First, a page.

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The Vector

NJIT's Student Newspaper

The Vector

NJIT's Student Newspaper

The Vector

The Senate’s New Tax Plan


On Thursday the 16, The U.S. House of Representatives passed the new Tax Cuts and Jobs Act, narrowly getting it through with a 52% approval. Every Democrat in the House voted “No” on the bill, and only 13 Republicans voted against it. Of those 13, 12 of the Republicans came from the high-tax states of New Jersey, New York, and California, due to there being a provision within the bill limiting the ability of taxpayers to deduct their state and local taxes from their federal taxes.

The Senate is expected to vote on a tax bill after Thanksgiving before the new tax code can be signed into law by President Trump and then come into effect in 2019 when 2018 taxes are being filed.

The House of Representatives’ passed bill cuts corporate tax (the tax paid by corporations on their income) from 35% to 20%, doubles the standard tax deduction that taxpayers can use instead of an itemized deduction, limits taxpayers to deducting $10,000 of their federal taxes from state and local taxes, removes the health insurance mandate put in place by the Affordable Care Act, gradually repeals estate tax (tax collected after property is transferred after death), increases the child credit by $600 per child, and reduces the number of tax brackets from 7 to 4. The new tax brackets would be 0%, 12%, 25%, and 35%, and any income over one million dollars would still be taxed at the current 39.6%. Individual tax cuts within the plan would not have a date at which they expire.

So far, the Senate has proposed its own plan, which differs from the House plan in that the child credit would be raised by $1000 per child, the highest tax rate would be lowered to 38.5%, the individual tax cuts would expire in 2025, estate tax would remain untouched, and deductions for state and local taxes would be completely removed.

The new tax system championed by congressional Republicans intends to make the tax code simpler and to provide immediate tax relief for Americans in all tax brackets. However, according to the Joint Committee on Taxation, tax rates would begin to rise again in 2021, with Americans earning less than $75,000 per year paying more than they currently do by 2027, while those earning $100,000 or more would still be paying less than they currently do.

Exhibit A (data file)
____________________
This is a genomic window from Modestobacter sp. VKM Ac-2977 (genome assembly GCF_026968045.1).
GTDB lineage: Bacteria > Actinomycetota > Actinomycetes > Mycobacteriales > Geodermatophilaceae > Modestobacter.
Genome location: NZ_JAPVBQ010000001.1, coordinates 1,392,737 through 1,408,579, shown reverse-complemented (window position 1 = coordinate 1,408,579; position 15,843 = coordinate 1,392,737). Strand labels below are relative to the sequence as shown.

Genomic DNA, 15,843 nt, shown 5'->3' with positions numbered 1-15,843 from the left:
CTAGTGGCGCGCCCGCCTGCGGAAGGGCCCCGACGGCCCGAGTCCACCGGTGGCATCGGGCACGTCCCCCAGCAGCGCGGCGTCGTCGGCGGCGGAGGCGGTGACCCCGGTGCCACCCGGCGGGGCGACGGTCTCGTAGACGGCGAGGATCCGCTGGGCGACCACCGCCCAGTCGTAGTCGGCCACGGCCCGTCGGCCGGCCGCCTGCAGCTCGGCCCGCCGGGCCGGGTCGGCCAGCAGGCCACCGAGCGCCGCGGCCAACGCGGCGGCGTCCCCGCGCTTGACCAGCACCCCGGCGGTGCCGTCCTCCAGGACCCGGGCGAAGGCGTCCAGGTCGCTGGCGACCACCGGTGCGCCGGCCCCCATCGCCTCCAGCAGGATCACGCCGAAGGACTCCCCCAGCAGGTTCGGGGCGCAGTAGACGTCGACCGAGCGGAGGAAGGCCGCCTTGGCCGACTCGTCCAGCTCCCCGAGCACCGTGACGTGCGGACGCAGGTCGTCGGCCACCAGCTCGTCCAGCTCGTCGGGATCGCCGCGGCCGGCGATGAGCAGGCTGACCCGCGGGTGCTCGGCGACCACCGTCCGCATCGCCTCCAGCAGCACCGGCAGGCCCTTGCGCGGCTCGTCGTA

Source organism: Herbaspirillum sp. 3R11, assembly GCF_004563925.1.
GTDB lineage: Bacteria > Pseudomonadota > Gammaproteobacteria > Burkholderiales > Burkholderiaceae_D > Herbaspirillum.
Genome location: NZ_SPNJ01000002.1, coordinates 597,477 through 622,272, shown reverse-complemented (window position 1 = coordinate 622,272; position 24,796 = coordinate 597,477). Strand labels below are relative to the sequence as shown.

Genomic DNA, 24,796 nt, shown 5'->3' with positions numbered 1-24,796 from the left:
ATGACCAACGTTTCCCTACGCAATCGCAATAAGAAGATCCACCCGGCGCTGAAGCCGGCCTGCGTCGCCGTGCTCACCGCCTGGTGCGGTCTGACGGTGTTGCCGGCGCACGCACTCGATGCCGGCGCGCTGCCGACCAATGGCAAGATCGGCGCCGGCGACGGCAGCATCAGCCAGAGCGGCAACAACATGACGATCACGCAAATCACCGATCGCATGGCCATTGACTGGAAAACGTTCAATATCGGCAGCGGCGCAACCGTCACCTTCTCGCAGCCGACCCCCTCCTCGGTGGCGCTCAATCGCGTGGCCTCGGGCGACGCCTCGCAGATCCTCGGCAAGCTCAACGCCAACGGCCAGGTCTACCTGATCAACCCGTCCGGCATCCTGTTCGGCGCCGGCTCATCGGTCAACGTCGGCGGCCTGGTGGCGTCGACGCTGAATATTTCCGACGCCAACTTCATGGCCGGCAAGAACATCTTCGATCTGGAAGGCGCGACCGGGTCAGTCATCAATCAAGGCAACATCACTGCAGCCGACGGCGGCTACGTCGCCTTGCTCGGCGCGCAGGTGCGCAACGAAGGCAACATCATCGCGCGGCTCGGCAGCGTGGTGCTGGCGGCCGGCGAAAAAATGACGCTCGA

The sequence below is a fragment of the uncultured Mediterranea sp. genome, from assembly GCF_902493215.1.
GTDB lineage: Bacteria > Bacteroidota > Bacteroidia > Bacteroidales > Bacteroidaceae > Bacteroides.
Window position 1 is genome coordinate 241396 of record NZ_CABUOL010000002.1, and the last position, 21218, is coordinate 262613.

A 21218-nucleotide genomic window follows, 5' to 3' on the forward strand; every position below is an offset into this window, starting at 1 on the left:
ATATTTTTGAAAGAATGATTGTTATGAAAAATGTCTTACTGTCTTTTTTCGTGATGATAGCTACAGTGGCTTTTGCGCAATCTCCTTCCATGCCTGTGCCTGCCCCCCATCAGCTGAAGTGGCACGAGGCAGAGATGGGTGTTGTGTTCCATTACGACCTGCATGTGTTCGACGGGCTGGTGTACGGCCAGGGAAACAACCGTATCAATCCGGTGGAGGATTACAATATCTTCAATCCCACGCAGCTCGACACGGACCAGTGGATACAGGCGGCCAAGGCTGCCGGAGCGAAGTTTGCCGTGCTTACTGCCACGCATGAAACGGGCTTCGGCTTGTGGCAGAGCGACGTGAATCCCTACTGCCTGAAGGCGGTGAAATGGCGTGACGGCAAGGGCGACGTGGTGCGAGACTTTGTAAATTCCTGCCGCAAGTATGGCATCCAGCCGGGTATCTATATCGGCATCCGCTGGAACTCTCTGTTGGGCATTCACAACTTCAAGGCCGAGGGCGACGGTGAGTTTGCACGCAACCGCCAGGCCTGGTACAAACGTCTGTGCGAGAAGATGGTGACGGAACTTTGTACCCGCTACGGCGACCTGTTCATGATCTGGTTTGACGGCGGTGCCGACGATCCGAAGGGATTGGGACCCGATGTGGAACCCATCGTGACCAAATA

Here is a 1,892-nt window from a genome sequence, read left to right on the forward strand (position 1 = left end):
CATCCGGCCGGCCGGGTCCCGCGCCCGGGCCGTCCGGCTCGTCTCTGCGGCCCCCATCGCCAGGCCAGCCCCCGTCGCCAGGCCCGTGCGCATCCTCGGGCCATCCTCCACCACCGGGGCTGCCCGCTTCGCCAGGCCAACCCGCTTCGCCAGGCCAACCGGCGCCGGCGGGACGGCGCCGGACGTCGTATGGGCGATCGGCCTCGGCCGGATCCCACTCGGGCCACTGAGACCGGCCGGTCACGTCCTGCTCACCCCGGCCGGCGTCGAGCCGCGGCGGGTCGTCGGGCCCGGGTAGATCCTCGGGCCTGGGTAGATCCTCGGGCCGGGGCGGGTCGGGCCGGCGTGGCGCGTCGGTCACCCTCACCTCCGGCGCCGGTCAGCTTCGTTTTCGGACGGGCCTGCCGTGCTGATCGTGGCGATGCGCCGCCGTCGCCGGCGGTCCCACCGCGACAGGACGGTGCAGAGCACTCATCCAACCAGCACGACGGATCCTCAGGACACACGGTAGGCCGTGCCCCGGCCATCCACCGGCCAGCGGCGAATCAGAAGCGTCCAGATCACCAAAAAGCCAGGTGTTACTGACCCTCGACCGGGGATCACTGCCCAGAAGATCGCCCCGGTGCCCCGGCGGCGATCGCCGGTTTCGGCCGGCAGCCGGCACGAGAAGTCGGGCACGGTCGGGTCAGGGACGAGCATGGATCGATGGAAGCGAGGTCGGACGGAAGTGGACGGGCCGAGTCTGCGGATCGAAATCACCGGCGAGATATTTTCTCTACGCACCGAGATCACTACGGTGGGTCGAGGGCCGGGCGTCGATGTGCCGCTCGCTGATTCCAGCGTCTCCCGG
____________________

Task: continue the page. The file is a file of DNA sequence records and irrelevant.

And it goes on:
The Senate will be voting on the issue in the near future, and it is narrowly split with 48 Democrats and 52 Republicans. California, New Jersey, and New York (the states whose Republicans voted against the House plan, even after some state and local tax deductions were allowed), have no Republicans in the Senate to vote against the Senate plan which may remove the deduction entirely.

Zane Nogueras, an NJIT freshman studying Biomedical Engineering, states, “as a resident of New Jersey, removing the deduction affects us negatively as a state, so I’m completely against it.”

Removal of the health insurance mandate, which taxes citizens for not having health insurance as a part of the Affordable Care Act, would lower costs for those who do not have health insurance or wish to not have it, but a reduction in health insurance payers would directly cause an increase in insurance premiums. Considering Congress has tried and failed multiple times to “repeal and replace Obamacare,” this seems to be a backhanded attack on the popular health insurance policy by removing one of its major points.

The Senate bill has not been finalized yet, and thus there is still time and room for public opinion and lobbying to change the bill around. Considering New Jersey’s Governor-elect Phil Murphy has a multitude of plans which would be funded through state taxes, it is pertinent to New Jersey residents that the state and local tax deduction remain untouched in the federal tax code.





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